Crafting for the cause
The Women’s Institute was founded in Canada with the first UK wing forming in Wales in 1915 and spreading throughout the country. During the war, WIs ‘encouraged women to keep chickens and pigs, grow food in their gardens and in small holdings, preserve food, and knit clothing for the troops’.[7] The famous jam of the Women’s Institute was to feature in the Second World War. Founded in Canada, the UK branch was founded in 1915 with its popular magazine Home and Country dating back to 1919.[8] This call to ‘knit for victory’ reverberated in the States where the ‘Wool Brigades’ encouraged people to ‘knit a bit’.(I learned how to knit socks at the end of last year, and can confirm that the Kitchener stitch is pretty fiddly!)

**

Poetic process
Because of the snow, I’m working on a poem over email with Eileen! Hopefully, when it’s possible to travel, we’ll meet up. For me, I tend to over-research then chose bits to use! As the weather has been pretty much a super-blizzard in West Yorkshire, the image of falling snow as white feathers kept coming to me. I wanted to get emotion as a contributions from women who felt strongly about the war into the poem – whether for or against. We’ve tried to keep it as Rochdale-specific as possible but, because war affects everyone, there is some universality about it. For me, I’ve found it fascinating to learn about the lives of women during this time period and am drawn to the political machinations at the time (particularly around women’s suffrage and liberation). As a crafter, I’ve found the information on weaving, knitting and baking also fascinating. I have included some fun links below.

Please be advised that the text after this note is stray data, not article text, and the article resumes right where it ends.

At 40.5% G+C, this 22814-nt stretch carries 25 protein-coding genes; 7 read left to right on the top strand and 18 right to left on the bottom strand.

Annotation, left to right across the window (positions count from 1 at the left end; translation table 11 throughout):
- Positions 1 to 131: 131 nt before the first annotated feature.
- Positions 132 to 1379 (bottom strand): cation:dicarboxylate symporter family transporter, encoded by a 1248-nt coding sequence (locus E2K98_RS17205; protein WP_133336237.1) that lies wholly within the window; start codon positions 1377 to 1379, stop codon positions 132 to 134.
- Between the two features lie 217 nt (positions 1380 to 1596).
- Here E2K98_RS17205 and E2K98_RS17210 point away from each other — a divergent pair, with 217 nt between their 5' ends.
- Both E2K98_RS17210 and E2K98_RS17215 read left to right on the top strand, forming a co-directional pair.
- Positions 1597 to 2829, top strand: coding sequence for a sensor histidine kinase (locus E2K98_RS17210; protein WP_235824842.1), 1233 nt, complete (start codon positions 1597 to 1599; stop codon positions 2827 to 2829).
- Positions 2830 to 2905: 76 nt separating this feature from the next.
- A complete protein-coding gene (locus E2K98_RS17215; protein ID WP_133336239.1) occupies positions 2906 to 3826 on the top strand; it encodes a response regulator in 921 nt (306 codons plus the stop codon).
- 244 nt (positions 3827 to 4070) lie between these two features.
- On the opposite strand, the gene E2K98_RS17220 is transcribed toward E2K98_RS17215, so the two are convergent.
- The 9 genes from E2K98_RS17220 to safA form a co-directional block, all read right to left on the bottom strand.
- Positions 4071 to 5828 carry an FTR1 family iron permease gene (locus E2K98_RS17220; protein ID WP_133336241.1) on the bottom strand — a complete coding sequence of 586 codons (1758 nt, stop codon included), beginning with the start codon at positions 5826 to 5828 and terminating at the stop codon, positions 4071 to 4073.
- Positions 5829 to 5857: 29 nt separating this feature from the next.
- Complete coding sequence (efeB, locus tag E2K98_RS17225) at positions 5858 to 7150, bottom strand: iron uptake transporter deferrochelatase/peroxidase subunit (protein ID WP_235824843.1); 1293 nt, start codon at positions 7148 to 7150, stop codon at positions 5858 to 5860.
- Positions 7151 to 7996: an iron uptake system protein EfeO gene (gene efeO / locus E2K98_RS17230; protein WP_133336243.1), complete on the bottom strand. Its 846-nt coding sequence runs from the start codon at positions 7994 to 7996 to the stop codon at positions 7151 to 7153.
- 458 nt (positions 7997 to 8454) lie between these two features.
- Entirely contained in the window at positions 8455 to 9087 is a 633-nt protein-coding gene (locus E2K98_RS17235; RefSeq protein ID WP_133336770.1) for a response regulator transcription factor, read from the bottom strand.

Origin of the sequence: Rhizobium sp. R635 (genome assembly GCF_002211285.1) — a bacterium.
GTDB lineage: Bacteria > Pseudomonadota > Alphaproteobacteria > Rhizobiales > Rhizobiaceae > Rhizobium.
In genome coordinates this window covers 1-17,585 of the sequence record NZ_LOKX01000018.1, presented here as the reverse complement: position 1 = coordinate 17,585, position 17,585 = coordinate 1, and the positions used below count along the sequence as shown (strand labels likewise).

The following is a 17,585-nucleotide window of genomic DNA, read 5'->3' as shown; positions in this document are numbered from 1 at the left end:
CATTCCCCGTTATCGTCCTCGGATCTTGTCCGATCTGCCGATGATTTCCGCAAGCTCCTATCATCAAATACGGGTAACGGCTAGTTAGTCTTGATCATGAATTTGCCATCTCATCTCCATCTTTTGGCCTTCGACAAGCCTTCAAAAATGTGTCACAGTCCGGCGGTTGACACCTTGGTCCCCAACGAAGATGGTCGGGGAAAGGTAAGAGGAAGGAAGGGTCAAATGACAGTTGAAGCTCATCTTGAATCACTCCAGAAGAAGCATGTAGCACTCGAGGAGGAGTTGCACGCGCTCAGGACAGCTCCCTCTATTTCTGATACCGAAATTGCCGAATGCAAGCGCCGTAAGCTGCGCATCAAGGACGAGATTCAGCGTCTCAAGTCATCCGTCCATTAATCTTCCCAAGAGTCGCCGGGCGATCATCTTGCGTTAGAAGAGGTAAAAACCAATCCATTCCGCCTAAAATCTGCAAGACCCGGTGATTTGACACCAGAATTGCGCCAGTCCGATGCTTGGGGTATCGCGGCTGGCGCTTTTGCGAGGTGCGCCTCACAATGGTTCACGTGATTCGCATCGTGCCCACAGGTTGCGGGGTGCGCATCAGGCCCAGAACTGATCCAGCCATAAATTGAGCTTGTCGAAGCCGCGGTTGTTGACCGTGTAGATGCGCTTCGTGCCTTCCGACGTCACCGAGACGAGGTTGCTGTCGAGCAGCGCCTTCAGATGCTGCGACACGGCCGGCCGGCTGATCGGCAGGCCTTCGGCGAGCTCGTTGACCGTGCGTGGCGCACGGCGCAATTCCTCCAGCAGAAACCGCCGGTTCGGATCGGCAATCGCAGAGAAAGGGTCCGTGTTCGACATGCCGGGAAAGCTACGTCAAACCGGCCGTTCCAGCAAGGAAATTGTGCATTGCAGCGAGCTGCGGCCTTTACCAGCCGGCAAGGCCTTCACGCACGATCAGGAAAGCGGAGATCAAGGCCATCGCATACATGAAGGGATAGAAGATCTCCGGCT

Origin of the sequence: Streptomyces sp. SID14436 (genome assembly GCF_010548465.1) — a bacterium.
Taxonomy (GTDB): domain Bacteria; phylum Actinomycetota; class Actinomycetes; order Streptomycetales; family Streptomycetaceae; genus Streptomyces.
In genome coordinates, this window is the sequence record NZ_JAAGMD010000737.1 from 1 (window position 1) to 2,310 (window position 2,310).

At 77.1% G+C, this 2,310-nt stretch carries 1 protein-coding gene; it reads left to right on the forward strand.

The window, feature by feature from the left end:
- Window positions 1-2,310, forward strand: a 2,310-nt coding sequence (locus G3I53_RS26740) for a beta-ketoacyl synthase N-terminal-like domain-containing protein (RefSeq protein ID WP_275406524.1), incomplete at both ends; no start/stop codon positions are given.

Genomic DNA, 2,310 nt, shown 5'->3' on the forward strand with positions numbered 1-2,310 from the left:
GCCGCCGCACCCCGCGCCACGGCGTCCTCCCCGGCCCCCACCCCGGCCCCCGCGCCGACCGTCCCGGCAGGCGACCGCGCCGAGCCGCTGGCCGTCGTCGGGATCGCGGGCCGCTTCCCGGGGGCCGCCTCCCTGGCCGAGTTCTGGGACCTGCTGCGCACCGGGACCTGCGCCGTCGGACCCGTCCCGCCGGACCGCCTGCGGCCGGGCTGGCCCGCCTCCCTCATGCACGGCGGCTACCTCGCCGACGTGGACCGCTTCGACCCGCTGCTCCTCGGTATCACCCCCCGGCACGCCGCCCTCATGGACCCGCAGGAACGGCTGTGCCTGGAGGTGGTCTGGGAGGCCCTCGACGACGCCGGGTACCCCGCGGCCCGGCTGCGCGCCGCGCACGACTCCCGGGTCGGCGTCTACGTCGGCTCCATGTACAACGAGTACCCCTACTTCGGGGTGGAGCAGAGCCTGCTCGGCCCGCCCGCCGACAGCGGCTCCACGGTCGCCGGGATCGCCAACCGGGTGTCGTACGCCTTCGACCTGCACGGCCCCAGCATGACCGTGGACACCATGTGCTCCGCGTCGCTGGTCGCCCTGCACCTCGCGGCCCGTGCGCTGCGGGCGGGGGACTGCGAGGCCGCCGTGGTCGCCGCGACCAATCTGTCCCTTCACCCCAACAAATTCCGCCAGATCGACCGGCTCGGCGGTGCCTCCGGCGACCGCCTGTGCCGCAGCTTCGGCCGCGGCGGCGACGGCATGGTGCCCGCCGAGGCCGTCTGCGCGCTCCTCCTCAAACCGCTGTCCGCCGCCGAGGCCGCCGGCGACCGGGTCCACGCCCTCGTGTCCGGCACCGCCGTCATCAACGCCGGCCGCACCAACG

This poetry project has a little bit of a Challenge Anneka element about it as we’ve only just been invited. We wanted to work together to create something that is both an inter-generational piece and a piece by women from two different parts of Greater Manchester. We’ll be performing the poem next week for the Ambition for Ageing agenda. Hopefully, I’ll be allowed to share our work, but if not, then I will see if I can include an excerpt.

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I hope that by sharing this research that it was useful in some way. The best thing about collating this knowledge is that it was free, in a lovely space, with specialists on hand. Support your local library!

References
[1] Lyn Macdonald, The Roses of No Man’s Land, (London, Penguin Books, 1980), p. 170.
[2] Ibid.
[3] Jill Liddington & Jill Norris, One Hand Tied Behind Us, (London: Virago Press, 1978), p.79.
[4] Gill Thomas, Women In History. Life on All Fronts: Women in the First World War, (Cambridge: Cambridge University Press, 1989), p.10.
[5] A. Susan Williams, Women In History. Women and War, (Hove: Wayland Ltd., 1989), p. 18.
[6] Excerpt from The Daily Graphic republished in Thomas, p. 18.
[7] Mary Turner, The Women’s Century: A Celebration of Changing Roles 1900-2000. (Kew, Richmond, Surrey: The National Archives, 2003), p. 48.
[8] Penny Kitchen, For Home and Country: War, Peace and Rural Life as Seen through the Pages of the W.I. Magazine 1919 – 1959 (London: Ebury Press, 1990).

Links just for fun!